In 1907, an arbitration court judge decided that wages at a Melbourne factory should be based on the cost of living for a worker and his family. From then on, Australia’s minimum wage was based on what was fair and reasonable rather than what the employer was offering.
The decision was made in the Commonwealth Court of Conciliation and Arbitration, just a few years after Federation in 1901 as the laws of the new nation were being developed.
Justice Higgins, the judge on the case, decided that the test of a fair and reasonable wage was ‘the normal needs of the average employee regarded as a human being living in a civilized community’. He also said that the pay of the employee should not be dependent on the profits of the employer.
Out of hundreds of business operating in Melbourne, Justice Higgins chose to focus on the Sunshine Harvester Company because it was a large employer with a great number and variety of employees.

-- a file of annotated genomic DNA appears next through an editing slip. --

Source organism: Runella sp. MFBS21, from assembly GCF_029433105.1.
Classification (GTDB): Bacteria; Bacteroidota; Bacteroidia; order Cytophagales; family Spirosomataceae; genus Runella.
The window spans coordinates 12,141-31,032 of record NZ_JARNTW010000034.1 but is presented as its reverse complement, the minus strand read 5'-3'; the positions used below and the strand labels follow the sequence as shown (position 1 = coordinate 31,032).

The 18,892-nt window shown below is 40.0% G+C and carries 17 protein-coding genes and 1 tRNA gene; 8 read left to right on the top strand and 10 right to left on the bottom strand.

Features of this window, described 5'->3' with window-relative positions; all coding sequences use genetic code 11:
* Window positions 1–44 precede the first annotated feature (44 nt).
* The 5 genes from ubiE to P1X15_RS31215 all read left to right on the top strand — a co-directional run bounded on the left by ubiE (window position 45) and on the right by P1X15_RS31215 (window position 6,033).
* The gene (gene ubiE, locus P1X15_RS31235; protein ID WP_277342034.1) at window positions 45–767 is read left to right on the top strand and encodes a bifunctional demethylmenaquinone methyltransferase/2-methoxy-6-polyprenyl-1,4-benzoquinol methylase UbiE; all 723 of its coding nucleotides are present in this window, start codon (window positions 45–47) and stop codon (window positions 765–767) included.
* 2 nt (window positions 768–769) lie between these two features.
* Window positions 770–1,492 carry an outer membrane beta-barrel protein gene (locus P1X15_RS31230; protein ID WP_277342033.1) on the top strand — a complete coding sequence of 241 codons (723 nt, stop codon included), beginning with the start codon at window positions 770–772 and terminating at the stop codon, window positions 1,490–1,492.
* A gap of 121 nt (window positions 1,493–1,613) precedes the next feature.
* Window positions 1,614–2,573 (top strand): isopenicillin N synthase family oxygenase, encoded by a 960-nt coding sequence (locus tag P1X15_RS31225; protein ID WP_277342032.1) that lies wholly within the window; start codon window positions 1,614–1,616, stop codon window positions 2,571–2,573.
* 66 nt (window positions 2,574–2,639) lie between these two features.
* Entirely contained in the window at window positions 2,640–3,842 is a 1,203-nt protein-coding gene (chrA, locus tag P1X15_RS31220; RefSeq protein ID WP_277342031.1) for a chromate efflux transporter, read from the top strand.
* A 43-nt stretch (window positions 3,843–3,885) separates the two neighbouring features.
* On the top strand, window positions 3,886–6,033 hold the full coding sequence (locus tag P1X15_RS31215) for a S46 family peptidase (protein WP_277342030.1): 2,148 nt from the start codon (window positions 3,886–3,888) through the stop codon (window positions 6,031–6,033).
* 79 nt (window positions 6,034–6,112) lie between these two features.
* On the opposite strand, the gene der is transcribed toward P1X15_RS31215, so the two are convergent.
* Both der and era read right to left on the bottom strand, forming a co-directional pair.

The Sunshine Harvester Company was owned by H. V. McKay, a successful employer, innovator and community leader producing the high-tech machine of the age – the combine harvester.
Employees at Sunshine Harvester were represented by many trade unions, including the Agricultural Implement Makers’ Society, the Amalgamated Iron-Moulders , the Timber Smiths and Iron-Workers’ Society , the Coach Builders and Wheelwrights’ Society, and the Certificated Engine-Drivers.
In 1907, the Harvester Judgement set a minimum wage for unskilled labourers of 2 pounds, 2 shillings per week the amount an average worker paid for food, shelter and clothing – for him and his family.
Postscript: By the 1920s the H.V. McKay Company was the largest implement factory in the southern hemisphere, covering 75 acres. It was leading the international agricultural industry with the world’s first self-propelled harvester. Various mergers and acquisitions followed leading to ownership by Canadian / US firm Massey Ferguson. The Melbourne suburb of Sunshine is named after the company.